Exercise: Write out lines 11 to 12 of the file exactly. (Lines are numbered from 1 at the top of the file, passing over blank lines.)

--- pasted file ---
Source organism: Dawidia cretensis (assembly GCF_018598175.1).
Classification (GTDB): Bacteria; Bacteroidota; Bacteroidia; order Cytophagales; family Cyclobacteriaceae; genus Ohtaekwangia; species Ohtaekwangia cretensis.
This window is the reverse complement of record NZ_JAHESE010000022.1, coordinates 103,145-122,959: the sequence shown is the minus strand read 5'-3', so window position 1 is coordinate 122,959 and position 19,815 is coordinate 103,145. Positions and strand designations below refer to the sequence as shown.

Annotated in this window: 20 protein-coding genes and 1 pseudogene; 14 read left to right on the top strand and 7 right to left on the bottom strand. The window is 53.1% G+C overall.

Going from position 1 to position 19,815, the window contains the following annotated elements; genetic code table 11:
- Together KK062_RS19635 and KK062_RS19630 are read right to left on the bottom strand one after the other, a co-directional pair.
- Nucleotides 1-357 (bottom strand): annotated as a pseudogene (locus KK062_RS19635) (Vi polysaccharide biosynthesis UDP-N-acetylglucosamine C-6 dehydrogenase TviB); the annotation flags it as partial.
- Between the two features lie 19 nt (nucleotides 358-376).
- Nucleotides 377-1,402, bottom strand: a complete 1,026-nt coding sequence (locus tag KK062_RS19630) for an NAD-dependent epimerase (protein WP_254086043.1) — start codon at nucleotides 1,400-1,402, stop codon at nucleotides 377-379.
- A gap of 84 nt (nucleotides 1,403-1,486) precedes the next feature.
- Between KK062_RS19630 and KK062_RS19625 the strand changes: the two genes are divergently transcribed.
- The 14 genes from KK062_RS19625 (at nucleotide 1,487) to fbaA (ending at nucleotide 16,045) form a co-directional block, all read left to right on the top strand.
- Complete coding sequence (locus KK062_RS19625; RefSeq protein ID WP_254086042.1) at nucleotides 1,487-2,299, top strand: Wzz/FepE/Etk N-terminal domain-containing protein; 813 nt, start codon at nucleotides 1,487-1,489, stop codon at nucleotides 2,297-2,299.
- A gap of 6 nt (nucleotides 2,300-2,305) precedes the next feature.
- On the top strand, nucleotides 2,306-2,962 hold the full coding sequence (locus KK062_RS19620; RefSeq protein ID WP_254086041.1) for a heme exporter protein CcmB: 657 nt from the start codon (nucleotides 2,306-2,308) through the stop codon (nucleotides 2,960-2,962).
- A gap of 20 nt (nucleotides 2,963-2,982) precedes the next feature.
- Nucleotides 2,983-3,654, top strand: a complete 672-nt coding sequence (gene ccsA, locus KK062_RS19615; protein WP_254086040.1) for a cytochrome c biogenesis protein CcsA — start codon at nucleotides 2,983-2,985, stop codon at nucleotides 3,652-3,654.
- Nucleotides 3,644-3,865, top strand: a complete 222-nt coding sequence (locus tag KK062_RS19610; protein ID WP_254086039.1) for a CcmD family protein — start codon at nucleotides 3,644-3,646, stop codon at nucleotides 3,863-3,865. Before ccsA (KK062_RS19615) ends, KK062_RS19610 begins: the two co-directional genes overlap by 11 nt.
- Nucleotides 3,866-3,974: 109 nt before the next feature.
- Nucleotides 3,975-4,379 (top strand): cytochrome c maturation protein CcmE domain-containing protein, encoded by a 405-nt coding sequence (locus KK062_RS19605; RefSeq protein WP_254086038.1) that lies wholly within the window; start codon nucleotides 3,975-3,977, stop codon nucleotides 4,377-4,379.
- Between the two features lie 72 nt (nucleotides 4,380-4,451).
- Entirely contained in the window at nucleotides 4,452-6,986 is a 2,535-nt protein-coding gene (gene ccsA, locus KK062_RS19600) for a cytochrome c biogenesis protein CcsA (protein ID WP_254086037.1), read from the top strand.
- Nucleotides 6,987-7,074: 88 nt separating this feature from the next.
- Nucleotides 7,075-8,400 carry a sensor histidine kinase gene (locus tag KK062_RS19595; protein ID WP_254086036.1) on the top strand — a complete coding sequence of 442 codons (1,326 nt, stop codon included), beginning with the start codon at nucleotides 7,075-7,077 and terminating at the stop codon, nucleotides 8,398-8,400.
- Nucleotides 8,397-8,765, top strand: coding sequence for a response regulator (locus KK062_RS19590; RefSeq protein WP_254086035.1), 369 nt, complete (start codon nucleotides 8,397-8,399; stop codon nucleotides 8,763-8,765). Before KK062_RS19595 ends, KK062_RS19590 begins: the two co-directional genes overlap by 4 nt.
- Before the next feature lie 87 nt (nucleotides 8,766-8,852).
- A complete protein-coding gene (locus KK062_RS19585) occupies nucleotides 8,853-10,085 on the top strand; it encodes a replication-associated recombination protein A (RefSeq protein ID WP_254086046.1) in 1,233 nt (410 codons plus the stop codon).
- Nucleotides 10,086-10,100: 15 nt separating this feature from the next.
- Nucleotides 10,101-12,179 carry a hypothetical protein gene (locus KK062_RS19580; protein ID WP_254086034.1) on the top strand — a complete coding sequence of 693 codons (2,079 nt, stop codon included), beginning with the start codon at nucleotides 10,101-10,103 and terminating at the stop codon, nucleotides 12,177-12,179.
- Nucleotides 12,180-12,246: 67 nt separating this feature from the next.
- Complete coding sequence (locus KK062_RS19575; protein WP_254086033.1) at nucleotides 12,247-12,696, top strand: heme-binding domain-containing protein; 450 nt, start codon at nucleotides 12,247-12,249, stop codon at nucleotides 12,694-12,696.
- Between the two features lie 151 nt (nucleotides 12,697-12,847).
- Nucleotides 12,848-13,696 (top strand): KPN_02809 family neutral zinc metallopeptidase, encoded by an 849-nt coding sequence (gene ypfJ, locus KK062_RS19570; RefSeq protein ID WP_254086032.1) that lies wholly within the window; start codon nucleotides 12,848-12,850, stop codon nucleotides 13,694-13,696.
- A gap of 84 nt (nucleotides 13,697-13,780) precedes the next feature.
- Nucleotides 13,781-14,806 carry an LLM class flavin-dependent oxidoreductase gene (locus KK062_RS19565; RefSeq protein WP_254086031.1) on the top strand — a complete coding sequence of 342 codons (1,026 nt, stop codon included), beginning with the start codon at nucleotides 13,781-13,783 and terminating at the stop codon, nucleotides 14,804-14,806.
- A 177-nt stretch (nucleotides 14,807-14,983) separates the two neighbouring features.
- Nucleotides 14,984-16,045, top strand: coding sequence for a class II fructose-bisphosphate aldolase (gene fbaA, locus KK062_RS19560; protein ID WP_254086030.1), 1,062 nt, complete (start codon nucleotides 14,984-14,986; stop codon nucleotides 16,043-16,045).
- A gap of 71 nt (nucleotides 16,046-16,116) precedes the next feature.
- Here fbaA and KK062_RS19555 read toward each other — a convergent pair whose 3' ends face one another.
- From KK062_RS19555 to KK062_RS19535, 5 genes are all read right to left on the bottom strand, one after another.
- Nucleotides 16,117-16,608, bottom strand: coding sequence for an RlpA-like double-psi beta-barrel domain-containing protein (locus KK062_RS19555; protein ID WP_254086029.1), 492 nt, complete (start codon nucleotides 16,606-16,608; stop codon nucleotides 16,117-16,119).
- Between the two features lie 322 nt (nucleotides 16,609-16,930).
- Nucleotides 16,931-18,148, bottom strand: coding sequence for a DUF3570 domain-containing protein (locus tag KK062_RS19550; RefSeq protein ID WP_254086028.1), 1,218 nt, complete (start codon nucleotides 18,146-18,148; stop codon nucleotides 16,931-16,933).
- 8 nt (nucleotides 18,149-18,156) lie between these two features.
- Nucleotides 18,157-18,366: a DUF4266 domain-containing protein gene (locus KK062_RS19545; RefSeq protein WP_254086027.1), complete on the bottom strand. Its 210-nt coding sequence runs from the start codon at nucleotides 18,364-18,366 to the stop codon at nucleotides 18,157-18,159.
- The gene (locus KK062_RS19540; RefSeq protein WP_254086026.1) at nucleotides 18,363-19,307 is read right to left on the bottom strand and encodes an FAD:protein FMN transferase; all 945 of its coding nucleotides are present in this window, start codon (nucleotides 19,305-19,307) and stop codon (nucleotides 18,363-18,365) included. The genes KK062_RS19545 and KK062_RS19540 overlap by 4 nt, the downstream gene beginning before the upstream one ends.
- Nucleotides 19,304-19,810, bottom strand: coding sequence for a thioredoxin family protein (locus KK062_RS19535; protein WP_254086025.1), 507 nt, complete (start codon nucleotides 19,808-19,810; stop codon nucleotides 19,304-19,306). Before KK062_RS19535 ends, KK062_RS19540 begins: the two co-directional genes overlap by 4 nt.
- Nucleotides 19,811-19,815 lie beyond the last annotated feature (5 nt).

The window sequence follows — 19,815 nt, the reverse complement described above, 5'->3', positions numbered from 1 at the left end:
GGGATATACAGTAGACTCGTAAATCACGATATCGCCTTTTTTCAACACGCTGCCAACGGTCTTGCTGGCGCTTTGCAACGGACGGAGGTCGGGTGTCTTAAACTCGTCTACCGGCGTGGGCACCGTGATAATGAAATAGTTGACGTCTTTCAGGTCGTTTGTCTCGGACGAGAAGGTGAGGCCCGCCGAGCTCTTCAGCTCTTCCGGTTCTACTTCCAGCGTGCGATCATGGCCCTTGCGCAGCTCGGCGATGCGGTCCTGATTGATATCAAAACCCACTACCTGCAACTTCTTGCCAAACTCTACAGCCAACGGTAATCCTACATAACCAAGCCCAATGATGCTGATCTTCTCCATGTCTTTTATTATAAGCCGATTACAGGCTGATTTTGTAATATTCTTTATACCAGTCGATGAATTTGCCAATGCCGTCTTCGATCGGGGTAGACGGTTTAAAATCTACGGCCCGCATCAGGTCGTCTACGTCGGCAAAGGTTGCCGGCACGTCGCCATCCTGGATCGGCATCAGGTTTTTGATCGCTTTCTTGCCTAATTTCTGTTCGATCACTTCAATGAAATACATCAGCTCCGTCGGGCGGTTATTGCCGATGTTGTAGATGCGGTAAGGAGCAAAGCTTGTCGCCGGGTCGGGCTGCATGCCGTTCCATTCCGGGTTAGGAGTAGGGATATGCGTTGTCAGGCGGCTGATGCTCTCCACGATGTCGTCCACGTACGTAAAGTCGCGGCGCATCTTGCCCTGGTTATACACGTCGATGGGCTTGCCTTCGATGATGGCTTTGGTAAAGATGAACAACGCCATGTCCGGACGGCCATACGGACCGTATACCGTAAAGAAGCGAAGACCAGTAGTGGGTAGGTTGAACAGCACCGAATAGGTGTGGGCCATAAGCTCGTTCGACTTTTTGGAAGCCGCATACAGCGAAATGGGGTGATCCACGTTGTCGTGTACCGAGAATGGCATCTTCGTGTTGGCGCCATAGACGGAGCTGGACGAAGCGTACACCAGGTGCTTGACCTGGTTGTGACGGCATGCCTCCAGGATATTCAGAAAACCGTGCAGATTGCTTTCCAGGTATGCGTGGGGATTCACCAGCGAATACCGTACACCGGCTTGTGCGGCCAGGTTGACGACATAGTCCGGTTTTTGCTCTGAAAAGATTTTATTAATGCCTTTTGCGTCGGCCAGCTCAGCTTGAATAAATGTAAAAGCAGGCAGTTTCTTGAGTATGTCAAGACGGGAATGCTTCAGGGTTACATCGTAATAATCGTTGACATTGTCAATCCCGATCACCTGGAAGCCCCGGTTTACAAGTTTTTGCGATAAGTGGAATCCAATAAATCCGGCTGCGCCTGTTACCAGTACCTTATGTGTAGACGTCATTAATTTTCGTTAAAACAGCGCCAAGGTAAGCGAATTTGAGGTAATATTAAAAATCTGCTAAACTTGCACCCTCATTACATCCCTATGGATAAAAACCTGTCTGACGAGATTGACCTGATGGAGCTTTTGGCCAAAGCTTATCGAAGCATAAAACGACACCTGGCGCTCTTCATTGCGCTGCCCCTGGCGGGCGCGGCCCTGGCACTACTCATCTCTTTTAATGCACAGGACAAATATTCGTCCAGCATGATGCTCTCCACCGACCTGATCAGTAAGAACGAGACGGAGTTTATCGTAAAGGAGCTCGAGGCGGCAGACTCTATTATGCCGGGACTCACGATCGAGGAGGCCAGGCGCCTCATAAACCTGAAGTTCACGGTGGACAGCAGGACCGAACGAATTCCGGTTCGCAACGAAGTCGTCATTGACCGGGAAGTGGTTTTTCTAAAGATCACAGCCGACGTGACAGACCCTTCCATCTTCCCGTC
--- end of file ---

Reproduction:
- Between KK062_RS19630 and KK062_RS19625 the strand changes: the two genes are divergently transcribed.
- The 14 genes from KK062_RS19625 (at nucleotide 1,487) to fbaA (ending at nucleotide 16,045) form a co-directional block, all read left to right on the top strand.